Dear Di

Dear Di
Image: Hailey Otten/Fulcrum
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Communication is key, as is organization

Dear Di,

The University of Ottawa is severely lacking a 1000-level course on the Sandy Hill housing market. It’s January and I thought I was being conscientious by starting to look for a place sooner rather than later. Turns out, the early bird gets the worm, and some birds start as early as November. This is absolutely absurd to me. How was I meant to decide who I’m spending second year with when I’d barely started first?

So, Di, I have to ask: how late is too late to find a place, and how many people is too many to comfortably share a bathroom with? Will I ever find a bedroom that can actually fit the desk I’ll be glued to all year as a begrudging Zoom University student? 


Stranded in Sandy Hill

Dear SSH,

It’s true, the early bird does get the worm. But fear not, you still have time! An intro to Sandy Hill Housing is definitely lacking from the U of O course repertoire, but as an experienced renter in the area, I’ve got you covered.

As I see it, you’ve got two options. First, you can act quickly and wrangle up your closest friends and find something on a trusted rental website such as the University’s off-campus student housing billboard. Make sure to check frequently, because places go quickly! One time, my friends and I showed up for a scheduled viewing of a unit, only for it to be sold before we crossed the threshold. My personal conspiracy theory is that this was a scare tactic, but I can neither confirm nor deny that claim.

When deciding which place is worth a visit, it’s important to ensure all the future roomies are on the same page. Discuss budgets, location, and what you’re willing to compromise on versus what absolutely must be included. As far as first apartments go, it’s okay to compromise. For example, one of my roommates doesn’t have a closet, but we pay for his internet bill. Communication is key!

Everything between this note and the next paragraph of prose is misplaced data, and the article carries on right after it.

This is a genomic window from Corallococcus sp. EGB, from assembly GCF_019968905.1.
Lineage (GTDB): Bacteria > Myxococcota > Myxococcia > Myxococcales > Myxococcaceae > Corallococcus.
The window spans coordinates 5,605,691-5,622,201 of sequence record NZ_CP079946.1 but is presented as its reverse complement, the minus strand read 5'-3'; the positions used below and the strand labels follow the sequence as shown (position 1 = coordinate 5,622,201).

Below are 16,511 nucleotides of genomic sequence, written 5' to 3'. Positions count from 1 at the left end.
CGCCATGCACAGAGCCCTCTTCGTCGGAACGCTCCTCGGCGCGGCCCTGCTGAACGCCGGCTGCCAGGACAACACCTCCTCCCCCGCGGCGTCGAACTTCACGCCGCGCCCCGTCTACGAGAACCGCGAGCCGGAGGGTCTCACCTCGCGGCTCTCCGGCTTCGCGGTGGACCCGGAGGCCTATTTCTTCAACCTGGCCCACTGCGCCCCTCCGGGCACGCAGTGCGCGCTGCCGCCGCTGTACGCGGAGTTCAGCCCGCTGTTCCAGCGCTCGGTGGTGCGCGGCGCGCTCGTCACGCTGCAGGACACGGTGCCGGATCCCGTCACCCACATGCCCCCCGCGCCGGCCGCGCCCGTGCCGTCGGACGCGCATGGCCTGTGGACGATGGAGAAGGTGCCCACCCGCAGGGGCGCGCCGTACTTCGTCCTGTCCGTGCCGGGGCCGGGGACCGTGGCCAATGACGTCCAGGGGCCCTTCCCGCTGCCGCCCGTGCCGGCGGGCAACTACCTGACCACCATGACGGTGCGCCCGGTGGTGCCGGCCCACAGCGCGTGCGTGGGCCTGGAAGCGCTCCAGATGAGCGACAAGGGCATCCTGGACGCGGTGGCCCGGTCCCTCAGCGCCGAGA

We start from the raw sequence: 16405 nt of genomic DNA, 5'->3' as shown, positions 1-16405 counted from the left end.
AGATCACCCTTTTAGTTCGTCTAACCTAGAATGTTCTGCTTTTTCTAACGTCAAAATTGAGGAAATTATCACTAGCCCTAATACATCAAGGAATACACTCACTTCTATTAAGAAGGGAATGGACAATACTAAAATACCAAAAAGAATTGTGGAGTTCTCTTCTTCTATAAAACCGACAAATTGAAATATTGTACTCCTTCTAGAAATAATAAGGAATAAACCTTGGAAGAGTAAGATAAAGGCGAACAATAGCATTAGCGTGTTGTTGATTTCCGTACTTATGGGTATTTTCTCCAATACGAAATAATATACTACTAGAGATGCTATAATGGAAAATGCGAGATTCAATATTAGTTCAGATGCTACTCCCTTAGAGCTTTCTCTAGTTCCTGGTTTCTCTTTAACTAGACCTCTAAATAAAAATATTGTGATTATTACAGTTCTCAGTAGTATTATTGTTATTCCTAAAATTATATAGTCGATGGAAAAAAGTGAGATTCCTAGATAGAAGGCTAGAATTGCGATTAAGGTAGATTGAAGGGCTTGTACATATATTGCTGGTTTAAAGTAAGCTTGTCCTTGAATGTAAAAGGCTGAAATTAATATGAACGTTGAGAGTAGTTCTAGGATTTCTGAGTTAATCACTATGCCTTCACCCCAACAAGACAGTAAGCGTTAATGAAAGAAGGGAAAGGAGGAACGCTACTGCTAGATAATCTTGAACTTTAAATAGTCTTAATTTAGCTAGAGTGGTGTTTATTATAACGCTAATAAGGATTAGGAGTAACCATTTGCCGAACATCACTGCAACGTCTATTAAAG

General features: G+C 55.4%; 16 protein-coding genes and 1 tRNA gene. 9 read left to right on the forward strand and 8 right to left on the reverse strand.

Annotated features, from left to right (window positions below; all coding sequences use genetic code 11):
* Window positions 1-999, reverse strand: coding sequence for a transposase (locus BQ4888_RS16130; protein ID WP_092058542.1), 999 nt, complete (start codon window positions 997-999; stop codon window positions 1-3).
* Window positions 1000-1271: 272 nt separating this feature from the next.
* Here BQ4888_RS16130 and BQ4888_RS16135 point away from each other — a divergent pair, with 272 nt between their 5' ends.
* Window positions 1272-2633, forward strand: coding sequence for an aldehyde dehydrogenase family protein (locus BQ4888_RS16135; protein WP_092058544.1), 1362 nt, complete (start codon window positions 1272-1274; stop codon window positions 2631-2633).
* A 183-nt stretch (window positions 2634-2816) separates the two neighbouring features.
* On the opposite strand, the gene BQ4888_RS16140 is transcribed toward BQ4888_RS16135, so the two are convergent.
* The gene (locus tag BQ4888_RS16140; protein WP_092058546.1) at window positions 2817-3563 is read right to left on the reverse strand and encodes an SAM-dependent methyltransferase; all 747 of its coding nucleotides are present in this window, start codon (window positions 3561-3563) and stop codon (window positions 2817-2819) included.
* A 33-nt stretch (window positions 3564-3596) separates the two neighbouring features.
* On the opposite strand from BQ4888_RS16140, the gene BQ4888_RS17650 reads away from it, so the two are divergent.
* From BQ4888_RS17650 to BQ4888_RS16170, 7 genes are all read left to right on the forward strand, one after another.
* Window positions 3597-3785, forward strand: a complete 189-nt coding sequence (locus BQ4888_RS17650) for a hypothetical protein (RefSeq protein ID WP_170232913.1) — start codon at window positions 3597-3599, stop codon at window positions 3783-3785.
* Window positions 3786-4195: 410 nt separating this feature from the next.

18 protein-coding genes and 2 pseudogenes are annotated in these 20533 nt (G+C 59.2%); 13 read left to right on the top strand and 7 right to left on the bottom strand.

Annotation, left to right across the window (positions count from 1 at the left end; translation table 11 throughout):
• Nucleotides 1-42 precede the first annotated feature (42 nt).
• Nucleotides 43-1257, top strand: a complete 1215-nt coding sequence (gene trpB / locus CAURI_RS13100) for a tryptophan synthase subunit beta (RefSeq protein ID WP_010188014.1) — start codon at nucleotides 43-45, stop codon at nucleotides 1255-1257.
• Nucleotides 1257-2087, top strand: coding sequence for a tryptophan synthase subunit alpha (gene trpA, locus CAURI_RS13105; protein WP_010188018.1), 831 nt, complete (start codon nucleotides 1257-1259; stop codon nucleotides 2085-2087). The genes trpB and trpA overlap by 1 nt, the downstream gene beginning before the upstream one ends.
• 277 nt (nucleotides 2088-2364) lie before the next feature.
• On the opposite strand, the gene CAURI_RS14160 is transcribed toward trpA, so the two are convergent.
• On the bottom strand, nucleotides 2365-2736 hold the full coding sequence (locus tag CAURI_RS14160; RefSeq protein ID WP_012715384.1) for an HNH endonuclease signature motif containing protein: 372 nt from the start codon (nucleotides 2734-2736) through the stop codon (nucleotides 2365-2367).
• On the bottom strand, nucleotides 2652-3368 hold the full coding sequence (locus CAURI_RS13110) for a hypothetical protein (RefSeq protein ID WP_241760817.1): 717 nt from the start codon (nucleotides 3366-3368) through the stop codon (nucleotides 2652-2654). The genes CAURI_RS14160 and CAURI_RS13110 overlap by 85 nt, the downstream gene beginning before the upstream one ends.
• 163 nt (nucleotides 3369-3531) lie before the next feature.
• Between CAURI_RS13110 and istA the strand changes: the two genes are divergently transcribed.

Organization, too, is very important. If you’re trying to get a place late in the game in a competitive market, you may need to be prepared to fill out a rental application the same night you tour a place you like. For most first-time renters, that means preparing a variety of information. Most rental agencies have rental applications linked to their website, so if you’re serious about a place, make sure to take a peek to see what you need before your visit.

Don’t already have a group in mind? That’s okay! That’s the case for many people. Keep your eyes on University of Ottawa forums, Instagram pages, and Facebook groups to see if anyone is looking for another roommate to jump in. This is a great option for someone who is looking to make new friends. These likely entail an application process, so be prepared to consider a few options!

My final tip to you is that with whom you live is more important than where you live. I’ve lucked out with best friends as roommates, but not all people are that fortunate. In fact, some of the best friendships turn sour over dirty dishes and broken promises. There’s value in living with strangers so as not to risk a friendship, as there is value in living with friends so as not to risk awkwardness and unexpected quirks. Either way, keep in mind that you will be in close quarters with these people for at least the length of a lease. Consider tidiness, loudness, and hobbies just as much as the number of bathrooms, in-unit laundry, and the price of utilities.

With this in mind and determination, I think you may be able to make the most of your living situation in the year to come.